Their centres will offer courses related to AI, for example, in deep learning foundations and applications, reinforcement learning, probabilistic reasoning, predictive and prescriptive data analytics, system identification, physical cybersecurity, and digital image processing.
India’s acts and statutes that govern these institutions allow them to freely collaborate with institutions and universities across the world for academic and research.
In this year’s interim budget (2019-20), the government allocated IN ₹93,848 crores (approximately US $13.15 billion) to the education sector, which is 3.3 percent of the total budget expenditure.
Although there is no clear budgetary allocation plan, a part of the finance will go toward implementing AI courses in schools. The Minister of Corporate Affairs said that the government plans for a National Programme on Artificial Intelligence, which will be catalysed by the establishment of the National Centre on Artificial Intelligence as a hub, along with other Centres of Excellence (CoE).
He said nine priority areas have been identified. Also, a national AI portal will be developed soon.
According to a document released by India’s Policy Commission (the National Institution for Transforming India– NITI Aayog) titled the National Strategy for AI, AI can potentially solve for quality and access issues observed in the education sector.
The potential use cases include augmenting and enhancing the learning experience through personalised learning, automating and expediting administrative tasks, and predicting the need for student intervention to reduce dropouts or recommend vocational training.
It said that an effective education sector can transform a country through the development of human resources and increased productivity.
Particularly in the context of emerging countries, the level of education and literacy of the population plays an important role in its development and the overall transition to an advanced economy.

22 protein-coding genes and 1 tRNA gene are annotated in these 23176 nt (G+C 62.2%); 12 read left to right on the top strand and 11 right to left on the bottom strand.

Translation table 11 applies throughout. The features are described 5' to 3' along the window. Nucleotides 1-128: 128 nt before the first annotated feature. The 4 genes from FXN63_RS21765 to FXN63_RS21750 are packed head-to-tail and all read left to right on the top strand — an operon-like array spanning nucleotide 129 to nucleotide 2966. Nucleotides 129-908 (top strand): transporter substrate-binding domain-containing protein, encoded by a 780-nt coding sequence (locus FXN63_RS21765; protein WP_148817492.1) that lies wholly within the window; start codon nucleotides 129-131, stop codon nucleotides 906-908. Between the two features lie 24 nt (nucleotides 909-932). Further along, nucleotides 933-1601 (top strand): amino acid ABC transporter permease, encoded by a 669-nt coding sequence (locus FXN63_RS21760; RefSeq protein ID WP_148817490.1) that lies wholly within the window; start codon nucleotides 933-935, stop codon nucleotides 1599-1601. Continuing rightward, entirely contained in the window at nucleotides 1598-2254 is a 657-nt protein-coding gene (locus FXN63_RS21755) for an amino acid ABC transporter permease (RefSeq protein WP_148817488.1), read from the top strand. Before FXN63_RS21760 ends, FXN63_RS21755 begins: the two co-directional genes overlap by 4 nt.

In India, this is amplified because of its large youth population. Estimates indicate that currently over half the population of the country is below the age of 25. As the adoption of digital means of gathering data increases, it is important that these methods are effectively leveraged to deliver improved education and teaching, the document said.
Albeit slowly, the rate of adoption of technology in education is improving. It is estimated that schools globally spent nearly U $160 billion on education technology, or ‘EdTech’, in 2016, and forecast spending to grow 17 percent annually through 2020.
Private investment in educational technology, broadly defined as the use of computers or other technology to enhance teaching, grew 32 percent annually from 2011 through 2015, rising to US $4.5 billion globally.
The document said that the adoption of new technologies is still lacking, however, often attributed to the unwillingness of teachers and students.
A recent survey found that the lack of technology adoption in schools can be largely attributed to the absence of teacher training.
While 83 percent of the teachers surveyed use computers, it was primarily limited to audio and visual display or student practice. Only about 41 percent use technology for tracking student data and only 27 percent for participating in forums.
Another study found that trained teachers are more likely to use technology in the classroom. 88 percent of trained teachers reported making use of available computers as compared to only 53 percent of untrained teachers.
It said that AI has the potential to bring about changes in the sector by supplementing pedagogy and establishing systems to inform and support decision making across stakeholders and administrative levels. However, the implementation of AI must be preceded by efforts to digitise records of teacher performance, student performance, and curriculum.